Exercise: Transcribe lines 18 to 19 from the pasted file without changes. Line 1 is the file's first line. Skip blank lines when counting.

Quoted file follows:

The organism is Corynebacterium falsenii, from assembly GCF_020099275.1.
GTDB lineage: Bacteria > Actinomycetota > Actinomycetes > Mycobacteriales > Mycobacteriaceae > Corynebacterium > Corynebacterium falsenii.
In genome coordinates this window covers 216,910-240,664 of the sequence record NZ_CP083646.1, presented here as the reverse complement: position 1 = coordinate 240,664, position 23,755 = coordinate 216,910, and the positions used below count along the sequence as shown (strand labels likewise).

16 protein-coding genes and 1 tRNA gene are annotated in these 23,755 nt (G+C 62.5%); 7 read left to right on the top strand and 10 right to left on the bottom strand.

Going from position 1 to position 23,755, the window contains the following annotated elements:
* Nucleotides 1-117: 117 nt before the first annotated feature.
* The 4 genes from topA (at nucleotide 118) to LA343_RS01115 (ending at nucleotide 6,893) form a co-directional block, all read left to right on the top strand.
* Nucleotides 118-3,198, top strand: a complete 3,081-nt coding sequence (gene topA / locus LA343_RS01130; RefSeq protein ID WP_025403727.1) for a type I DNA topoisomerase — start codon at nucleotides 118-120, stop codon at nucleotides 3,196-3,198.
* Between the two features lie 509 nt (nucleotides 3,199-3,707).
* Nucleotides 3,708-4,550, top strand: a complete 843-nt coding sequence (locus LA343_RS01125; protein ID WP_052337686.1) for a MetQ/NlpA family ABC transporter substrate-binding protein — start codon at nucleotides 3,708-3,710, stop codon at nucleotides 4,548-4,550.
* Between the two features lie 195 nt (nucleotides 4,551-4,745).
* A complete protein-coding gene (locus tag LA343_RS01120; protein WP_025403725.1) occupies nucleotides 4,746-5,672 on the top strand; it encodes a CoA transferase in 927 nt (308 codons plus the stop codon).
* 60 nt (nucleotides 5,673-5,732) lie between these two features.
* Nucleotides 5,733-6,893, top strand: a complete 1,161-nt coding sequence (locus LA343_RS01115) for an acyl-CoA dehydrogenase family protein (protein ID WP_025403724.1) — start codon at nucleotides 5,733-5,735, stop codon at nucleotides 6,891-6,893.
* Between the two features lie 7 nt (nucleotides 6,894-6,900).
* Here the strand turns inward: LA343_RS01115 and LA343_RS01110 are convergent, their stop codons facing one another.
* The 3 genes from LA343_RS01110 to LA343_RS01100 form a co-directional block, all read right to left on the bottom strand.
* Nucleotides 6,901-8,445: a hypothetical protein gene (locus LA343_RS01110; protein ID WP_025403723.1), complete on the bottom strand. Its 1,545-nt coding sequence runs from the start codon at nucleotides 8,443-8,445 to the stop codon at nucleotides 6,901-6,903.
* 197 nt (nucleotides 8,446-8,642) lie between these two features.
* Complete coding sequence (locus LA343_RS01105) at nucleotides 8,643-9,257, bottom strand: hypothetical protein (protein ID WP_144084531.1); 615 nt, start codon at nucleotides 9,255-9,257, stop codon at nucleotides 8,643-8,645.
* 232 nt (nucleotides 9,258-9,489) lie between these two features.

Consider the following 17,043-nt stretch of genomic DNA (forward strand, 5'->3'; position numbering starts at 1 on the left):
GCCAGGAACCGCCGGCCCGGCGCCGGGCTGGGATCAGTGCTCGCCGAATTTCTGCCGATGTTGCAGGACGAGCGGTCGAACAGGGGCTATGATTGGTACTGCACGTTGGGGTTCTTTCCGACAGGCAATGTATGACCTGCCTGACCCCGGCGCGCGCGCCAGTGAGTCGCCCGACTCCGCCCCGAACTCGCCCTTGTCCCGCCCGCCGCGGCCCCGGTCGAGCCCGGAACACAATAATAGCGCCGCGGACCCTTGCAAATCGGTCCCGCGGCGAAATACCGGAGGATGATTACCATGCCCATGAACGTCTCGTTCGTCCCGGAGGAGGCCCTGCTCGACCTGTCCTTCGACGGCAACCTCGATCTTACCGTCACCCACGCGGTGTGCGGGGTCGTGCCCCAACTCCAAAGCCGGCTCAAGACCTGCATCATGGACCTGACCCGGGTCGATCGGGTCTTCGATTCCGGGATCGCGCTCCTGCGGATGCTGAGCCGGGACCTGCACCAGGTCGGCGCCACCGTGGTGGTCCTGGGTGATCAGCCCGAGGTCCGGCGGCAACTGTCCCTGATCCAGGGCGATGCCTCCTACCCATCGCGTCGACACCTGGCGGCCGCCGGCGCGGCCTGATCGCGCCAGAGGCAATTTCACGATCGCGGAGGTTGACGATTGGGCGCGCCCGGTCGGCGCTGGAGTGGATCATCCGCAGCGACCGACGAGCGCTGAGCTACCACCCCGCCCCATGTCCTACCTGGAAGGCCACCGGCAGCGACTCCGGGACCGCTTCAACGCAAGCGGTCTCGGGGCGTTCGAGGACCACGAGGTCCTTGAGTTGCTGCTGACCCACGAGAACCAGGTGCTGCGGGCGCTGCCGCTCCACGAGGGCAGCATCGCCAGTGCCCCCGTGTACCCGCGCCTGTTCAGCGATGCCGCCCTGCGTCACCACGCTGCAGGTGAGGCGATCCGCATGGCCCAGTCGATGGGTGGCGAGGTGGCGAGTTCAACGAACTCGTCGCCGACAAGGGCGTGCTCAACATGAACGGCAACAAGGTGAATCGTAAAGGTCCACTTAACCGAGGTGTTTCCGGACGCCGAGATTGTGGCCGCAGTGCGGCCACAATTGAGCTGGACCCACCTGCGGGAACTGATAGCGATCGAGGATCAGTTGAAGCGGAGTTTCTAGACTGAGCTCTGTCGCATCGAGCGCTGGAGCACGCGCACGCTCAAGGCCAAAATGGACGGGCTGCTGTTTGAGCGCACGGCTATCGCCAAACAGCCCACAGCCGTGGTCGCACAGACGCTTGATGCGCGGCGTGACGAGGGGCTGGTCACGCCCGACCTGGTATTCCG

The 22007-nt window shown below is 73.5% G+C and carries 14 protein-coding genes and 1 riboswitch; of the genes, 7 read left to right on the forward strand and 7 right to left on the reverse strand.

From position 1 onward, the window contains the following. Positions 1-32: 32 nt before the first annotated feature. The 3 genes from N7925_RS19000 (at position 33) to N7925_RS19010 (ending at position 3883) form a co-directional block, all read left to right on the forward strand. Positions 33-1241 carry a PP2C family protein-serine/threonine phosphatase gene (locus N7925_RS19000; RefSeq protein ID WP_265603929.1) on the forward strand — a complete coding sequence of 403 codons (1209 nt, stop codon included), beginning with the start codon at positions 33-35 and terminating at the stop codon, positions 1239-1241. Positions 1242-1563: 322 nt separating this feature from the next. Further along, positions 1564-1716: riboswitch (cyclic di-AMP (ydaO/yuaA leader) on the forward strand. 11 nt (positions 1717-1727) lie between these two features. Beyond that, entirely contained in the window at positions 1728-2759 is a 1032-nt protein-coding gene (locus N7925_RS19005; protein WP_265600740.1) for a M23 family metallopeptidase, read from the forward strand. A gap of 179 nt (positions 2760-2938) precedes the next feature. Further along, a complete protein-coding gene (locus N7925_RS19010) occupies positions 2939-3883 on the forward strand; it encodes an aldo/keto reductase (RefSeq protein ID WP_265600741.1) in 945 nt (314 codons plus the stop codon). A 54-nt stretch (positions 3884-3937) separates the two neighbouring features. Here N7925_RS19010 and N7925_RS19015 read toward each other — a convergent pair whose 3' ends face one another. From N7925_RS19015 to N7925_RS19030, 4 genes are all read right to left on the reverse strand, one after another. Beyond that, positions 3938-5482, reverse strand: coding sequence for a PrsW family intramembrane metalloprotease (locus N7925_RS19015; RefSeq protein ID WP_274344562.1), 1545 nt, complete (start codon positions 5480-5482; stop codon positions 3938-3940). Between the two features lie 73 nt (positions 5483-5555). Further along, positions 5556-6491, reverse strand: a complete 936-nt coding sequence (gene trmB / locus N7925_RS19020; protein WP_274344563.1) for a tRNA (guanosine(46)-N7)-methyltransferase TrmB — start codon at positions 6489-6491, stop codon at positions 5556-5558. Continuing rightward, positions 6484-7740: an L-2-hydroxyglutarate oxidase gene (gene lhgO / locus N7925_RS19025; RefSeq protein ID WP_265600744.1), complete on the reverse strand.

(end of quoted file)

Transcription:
* Nucleotides 6,901-8,445: a hypothetical protein gene (locus LA343_RS01110; protein ID WP_025403723.1), complete on the bottom strand. Its 1,545-nt coding sequence runs from the start codon at nucleotides 8,443-8,445 to the stop codon at nucleotides 6,901-6,903.
* 197 nt (nucleotides 8,446-8,642) lie between these two features.